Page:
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California wildfires destroying pot farms just before legal sales begin in state

A firefighter hoses down a fire-ravaged home in Napa. (Marcio Jose Sanchez / Associated Press)
A firefighter hoses down a fire-ravaged home in Napa. (Marcio Jose Sanchez / Associated Press)

The Northern California wildfires this week have destroyed at least seven marijuana farms just months before the state begins licensing legal sales of cannabis, making it the “worst year on record” for loss of crops, an industry leader said Tuesday.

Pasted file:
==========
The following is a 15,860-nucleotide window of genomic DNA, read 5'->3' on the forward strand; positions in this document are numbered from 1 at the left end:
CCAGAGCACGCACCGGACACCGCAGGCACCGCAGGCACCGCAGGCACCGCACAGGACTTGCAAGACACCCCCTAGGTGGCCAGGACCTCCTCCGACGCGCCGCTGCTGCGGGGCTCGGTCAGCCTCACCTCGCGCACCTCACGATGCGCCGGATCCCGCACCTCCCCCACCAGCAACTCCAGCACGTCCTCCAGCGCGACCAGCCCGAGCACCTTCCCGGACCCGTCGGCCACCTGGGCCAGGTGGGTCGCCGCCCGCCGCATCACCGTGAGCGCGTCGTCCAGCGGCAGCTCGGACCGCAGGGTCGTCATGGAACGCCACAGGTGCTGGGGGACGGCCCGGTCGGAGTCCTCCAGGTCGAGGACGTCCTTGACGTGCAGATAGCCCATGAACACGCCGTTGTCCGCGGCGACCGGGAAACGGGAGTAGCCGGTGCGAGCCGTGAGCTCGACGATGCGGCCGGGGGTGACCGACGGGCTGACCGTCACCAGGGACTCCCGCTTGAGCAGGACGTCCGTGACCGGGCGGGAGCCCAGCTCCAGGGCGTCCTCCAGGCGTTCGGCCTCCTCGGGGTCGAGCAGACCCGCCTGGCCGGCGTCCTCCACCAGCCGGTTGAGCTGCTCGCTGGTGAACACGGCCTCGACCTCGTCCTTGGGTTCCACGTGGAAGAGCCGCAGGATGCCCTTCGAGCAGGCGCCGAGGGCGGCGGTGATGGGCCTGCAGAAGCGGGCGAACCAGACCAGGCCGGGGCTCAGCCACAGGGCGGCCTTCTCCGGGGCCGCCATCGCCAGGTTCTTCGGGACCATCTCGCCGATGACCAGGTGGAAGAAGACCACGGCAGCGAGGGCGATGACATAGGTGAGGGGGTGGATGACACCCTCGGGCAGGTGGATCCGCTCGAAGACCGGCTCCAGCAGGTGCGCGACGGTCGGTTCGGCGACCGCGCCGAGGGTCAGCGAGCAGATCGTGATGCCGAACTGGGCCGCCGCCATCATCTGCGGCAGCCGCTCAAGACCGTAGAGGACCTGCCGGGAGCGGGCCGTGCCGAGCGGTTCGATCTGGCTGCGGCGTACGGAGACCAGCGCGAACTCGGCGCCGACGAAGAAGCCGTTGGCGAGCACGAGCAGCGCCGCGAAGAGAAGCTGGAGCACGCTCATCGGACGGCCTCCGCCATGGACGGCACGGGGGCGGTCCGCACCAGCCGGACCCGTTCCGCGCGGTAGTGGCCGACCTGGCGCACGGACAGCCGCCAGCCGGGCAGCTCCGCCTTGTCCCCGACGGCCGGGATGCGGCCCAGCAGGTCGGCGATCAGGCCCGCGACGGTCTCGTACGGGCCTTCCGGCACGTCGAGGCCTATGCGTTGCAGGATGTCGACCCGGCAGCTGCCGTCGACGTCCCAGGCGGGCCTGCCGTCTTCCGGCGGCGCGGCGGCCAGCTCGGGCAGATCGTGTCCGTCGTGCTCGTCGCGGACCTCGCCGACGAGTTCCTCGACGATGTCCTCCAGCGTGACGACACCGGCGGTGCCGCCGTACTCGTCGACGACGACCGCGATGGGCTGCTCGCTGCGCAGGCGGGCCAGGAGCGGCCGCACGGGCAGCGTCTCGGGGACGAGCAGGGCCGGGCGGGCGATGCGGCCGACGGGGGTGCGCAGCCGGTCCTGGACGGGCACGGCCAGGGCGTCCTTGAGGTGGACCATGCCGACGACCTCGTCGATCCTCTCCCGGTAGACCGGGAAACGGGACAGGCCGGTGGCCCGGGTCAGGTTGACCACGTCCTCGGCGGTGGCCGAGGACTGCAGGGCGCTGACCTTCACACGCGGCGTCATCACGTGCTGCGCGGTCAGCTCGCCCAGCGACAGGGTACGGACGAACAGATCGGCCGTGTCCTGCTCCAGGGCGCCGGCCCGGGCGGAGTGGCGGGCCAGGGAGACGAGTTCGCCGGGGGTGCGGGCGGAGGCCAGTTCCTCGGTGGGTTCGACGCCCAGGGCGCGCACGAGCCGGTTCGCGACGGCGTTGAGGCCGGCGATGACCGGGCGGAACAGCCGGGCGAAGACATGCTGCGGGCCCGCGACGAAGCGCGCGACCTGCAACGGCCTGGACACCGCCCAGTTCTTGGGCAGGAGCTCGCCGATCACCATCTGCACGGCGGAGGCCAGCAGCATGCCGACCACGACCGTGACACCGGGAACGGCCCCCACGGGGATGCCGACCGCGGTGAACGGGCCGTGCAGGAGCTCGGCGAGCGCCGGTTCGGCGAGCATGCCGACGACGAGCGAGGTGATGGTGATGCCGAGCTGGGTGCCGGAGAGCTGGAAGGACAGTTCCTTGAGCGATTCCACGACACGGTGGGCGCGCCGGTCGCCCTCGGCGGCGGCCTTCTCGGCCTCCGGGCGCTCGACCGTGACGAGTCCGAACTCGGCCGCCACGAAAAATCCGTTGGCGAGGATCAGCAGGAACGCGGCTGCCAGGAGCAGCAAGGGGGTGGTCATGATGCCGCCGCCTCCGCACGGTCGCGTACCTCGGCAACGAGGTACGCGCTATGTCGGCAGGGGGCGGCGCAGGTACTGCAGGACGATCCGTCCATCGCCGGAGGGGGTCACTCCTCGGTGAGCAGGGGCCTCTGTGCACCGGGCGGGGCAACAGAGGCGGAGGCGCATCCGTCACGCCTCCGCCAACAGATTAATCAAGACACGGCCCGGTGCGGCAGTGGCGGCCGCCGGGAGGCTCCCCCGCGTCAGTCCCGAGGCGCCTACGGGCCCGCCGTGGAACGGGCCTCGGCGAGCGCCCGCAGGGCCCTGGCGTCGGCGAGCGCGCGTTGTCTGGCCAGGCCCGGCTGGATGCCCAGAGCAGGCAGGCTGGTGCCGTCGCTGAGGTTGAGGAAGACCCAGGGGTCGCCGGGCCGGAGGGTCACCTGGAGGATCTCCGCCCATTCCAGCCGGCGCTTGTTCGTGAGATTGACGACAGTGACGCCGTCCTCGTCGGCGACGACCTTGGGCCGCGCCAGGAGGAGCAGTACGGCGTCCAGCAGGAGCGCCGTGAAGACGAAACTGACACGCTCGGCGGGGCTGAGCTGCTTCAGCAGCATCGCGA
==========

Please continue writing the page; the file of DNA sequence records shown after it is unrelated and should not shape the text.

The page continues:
Many growers lost their homes and farms in the Redwood Complex fire in Mendocino County, the Atlas fire in Napa County and the Stubbs and Nuns fires in Sonoma County, said Hezekiah Allen, executive director of the California Growers Assn.

“The October 2017 firestorm is having an extremely severe impact on our communities,” Allen said. “It is the worst year on record, and the worst year I can remember, in terms of farms lost. We have been able to confirm seven farms lost, but we expect the number to be much higher as more information comes in.”

The loss is especially severe this year because many growers had spent their life savings getting local permits and preparing crops for state licensure and sales scheduled to begin Jan. 2, Allen said.

In addition, he said, marijuana growers do not qualify for crop insurance or federal emergency relief funds.

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